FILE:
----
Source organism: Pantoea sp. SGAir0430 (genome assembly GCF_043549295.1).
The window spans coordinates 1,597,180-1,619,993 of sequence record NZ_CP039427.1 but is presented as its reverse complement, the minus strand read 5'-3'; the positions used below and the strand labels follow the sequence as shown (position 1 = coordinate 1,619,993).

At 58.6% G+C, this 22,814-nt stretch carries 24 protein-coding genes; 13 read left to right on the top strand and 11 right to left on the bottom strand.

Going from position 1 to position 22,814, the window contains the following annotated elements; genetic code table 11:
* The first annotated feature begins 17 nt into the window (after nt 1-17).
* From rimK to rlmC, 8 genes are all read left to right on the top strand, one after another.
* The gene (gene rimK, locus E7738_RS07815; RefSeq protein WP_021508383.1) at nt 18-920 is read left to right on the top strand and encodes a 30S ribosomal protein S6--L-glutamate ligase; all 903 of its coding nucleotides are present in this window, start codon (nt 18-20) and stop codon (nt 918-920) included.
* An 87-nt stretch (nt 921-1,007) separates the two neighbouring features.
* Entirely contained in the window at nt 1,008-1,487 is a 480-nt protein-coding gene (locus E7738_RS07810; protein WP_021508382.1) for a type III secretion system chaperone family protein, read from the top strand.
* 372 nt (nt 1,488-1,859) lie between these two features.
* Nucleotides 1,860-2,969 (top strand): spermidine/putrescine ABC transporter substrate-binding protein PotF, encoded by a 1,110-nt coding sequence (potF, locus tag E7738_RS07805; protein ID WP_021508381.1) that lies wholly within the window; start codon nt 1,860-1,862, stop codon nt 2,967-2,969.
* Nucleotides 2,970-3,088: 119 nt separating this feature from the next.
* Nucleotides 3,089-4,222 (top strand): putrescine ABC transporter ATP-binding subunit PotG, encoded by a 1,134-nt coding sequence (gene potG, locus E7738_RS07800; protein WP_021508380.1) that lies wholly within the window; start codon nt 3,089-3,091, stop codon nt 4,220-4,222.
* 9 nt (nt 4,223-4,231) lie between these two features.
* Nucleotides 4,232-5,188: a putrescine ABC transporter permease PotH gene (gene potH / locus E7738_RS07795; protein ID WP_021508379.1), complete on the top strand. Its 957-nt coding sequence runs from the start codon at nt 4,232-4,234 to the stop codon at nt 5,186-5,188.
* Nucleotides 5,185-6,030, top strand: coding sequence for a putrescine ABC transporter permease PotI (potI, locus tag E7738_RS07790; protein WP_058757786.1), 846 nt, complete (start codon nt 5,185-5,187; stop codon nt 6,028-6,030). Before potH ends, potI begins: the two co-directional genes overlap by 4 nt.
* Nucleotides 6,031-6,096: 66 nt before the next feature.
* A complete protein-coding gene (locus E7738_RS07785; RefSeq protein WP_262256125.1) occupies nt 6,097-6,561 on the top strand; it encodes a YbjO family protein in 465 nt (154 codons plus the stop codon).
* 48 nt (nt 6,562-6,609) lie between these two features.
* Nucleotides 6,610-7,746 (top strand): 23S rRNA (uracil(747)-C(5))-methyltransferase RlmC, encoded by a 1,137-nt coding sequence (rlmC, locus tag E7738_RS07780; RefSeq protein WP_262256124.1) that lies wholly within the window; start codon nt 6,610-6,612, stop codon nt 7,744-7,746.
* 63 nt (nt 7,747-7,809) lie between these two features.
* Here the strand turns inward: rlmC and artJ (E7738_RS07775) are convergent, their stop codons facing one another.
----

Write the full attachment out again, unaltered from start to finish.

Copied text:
Source organism: Pantoea sp. SGAir0430 (genome assembly GCF_043549295.1).
The window spans coordinates 1,597,180-1,619,993 of sequence record NZ_CP039427.1 but is presented as its reverse complement, the minus strand read 5'-3'; the positions used below and the strand labels follow the sequence as shown (position 1 = coordinate 1,619,993).

At 58.6% G+C, this 22,814-nt stretch carries 24 protein-coding genes; 13 read left to right on the top strand and 11 right to left on the bottom strand.

Going from position 1 to position 22,814, the window contains the following annotated elements; genetic code table 11:
* The first annotated feature begins 17 nt into the window (after nt 1-17).
* From rimK to rlmC, 8 genes are all read left to right on the top strand, one after another.
* The gene (gene rimK, locus E7738_RS07815; RefSeq protein WP_021508383.1) at nt 18-920 is read left to right on the top strand and encodes a 30S ribosomal protein S6--L-glutamate ligase; all 903 of its coding nucleotides are present in this window, start codon (nt 18-20) and stop codon (nt 918-920) included.
* An 87-nt stretch (nt 921-1,007) separates the two neighbouring features.
* Entirely contained in the window at nt 1,008-1,487 is a 480-nt protein-coding gene (locus E7738_RS07810; protein WP_021508382.1) for a type III secretion system chaperone family protein, read from the top strand.
* 372 nt (nt 1,488-1,859) lie between these two features.
* Nucleotides 1,860-2,969 (top strand): spermidine/putrescine ABC transporter substrate-binding protein PotF, encoded by a 1,110-nt coding sequence (potF, locus tag E7738_RS07805; protein ID WP_021508381.1) that lies wholly within the window; start codon nt 1,860-1,862, stop codon nt 2,967-2,969.
* Nucleotides 2,970-3,088: 119 nt separating this feature from the next.
* Nucleotides 3,089-4,222 (top strand): putrescine ABC transporter ATP-binding subunit PotG, encoded by a 1,134-nt coding sequence (gene potG, locus E7738_RS07800; protein WP_021508380.1) that lies wholly within the window; start codon nt 3,089-3,091, stop codon nt 4,220-4,222.
* 9 nt (nt 4,223-4,231) lie between these two features.
* Nucleotides 4,232-5,188: a putrescine ABC transporter permease PotH gene (gene potH / locus E7738_RS07795; protein ID WP_021508379.1), complete on the top strand. Its 957-nt coding sequence runs from the start codon at nt 4,232-4,234 to the stop codon at nt 5,186-5,188.
* Nucleotides 5,185-6,030, top strand: coding sequence for a putrescine ABC transporter permease PotI (potI, locus tag E7738_RS07790; protein WP_058757786.1), 846 nt, complete (start codon nt 5,185-5,187; stop codon nt 6,028-6,030). Before potH ends, potI begins: the two co-directional genes overlap by 4 nt.
* Nucleotides 6,031-6,096: 66 nt before the next feature.
* A complete protein-coding gene (locus E7738_RS07785; RefSeq protein WP_262256125.1) occupies nt 6,097-6,561 on the top strand; it encodes a YbjO family protein in 465 nt (154 codons plus the stop codon).
* 48 nt (nt 6,562-6,609) lie between these two features.
* Nucleotides 6,610-7,746 (top strand): 23S rRNA (uracil(747)-C(5))-methyltransferase RlmC, encoded by a 1,137-nt coding sequence (rlmC, locus tag E7738_RS07780; RefSeq protein WP_262256124.1) that lies wholly within the window; start codon nt 6,610-6,612, stop codon nt 7,744-7,746.
* 63 nt (nt 7,747-7,809) lie between these two features.
* Here the strand turns inward: rlmC and artJ (E7738_RS07775) are convergent, their stop codons facing one another.